(CNN) -- Former Detroit Mayor Kwame Kilpatrick walked out of prison a free man Tuesday after serving just over 14 months of a 5-year sentence at a state facility in Jackson, Michigan.
Kilpatrick had been serving time for violating probation related to a 2008 case against him.
The former mayor walked out of the prison and got into a waiting SUV early Tuesday. He was given "a small amount of cash from the cashier's office" upon his release, said John Cordell, spokesman for the Michigan Department of Corrections.
Kilpatrick was expected to board a flight to Dallas, where he was to be reunited with his family. He is to check in with a Texas parole officer on his arrival, and he must serve two years of parole, Cordell said.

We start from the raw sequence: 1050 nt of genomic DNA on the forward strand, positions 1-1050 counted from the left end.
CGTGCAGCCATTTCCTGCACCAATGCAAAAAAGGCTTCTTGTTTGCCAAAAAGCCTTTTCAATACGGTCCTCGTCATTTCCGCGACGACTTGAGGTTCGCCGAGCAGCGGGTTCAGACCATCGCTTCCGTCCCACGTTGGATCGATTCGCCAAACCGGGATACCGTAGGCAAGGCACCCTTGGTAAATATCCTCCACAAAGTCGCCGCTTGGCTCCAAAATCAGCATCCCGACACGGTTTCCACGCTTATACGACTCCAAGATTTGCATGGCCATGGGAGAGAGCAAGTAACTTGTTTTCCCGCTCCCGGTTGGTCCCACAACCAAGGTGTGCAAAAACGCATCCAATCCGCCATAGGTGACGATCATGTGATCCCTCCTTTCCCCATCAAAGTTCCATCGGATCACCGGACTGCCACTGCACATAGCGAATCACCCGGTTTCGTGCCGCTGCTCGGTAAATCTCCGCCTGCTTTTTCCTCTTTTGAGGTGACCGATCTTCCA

The former mayor pleaded guilty in September 2008 to two felony counts of obstruction of justice stemming from his efforts to cover up an extramarital affair. He also pleaded no contest to charges of assaulting a police officer who was attempting to serve a subpoena on a Kilpatrick friend in that case.
He then spent more than three months in jail before being released in February 2009 on five years of probation. He was also ordered to pay restitution as part of his original plea deal.
But on May 25, 2010, Wayne County Judge David Groner sentenced Kilpatrick to five years in prison for failing to report assets that could be used to pay the restitution, a violation of his probation.
Kilpatrick will be subject to usual restrictions for parolees, plus an order to pay back what his lawyer called $860,000 in restitution.
But even if he abides by all these conditions, the former mayor's troubles are not over. He also faces a host of federal charges related to his time as Detroit's chief executive, including racketeering, extortion, bribery and filing false tax returns.
CNN's Greg Morrison contributed to this report.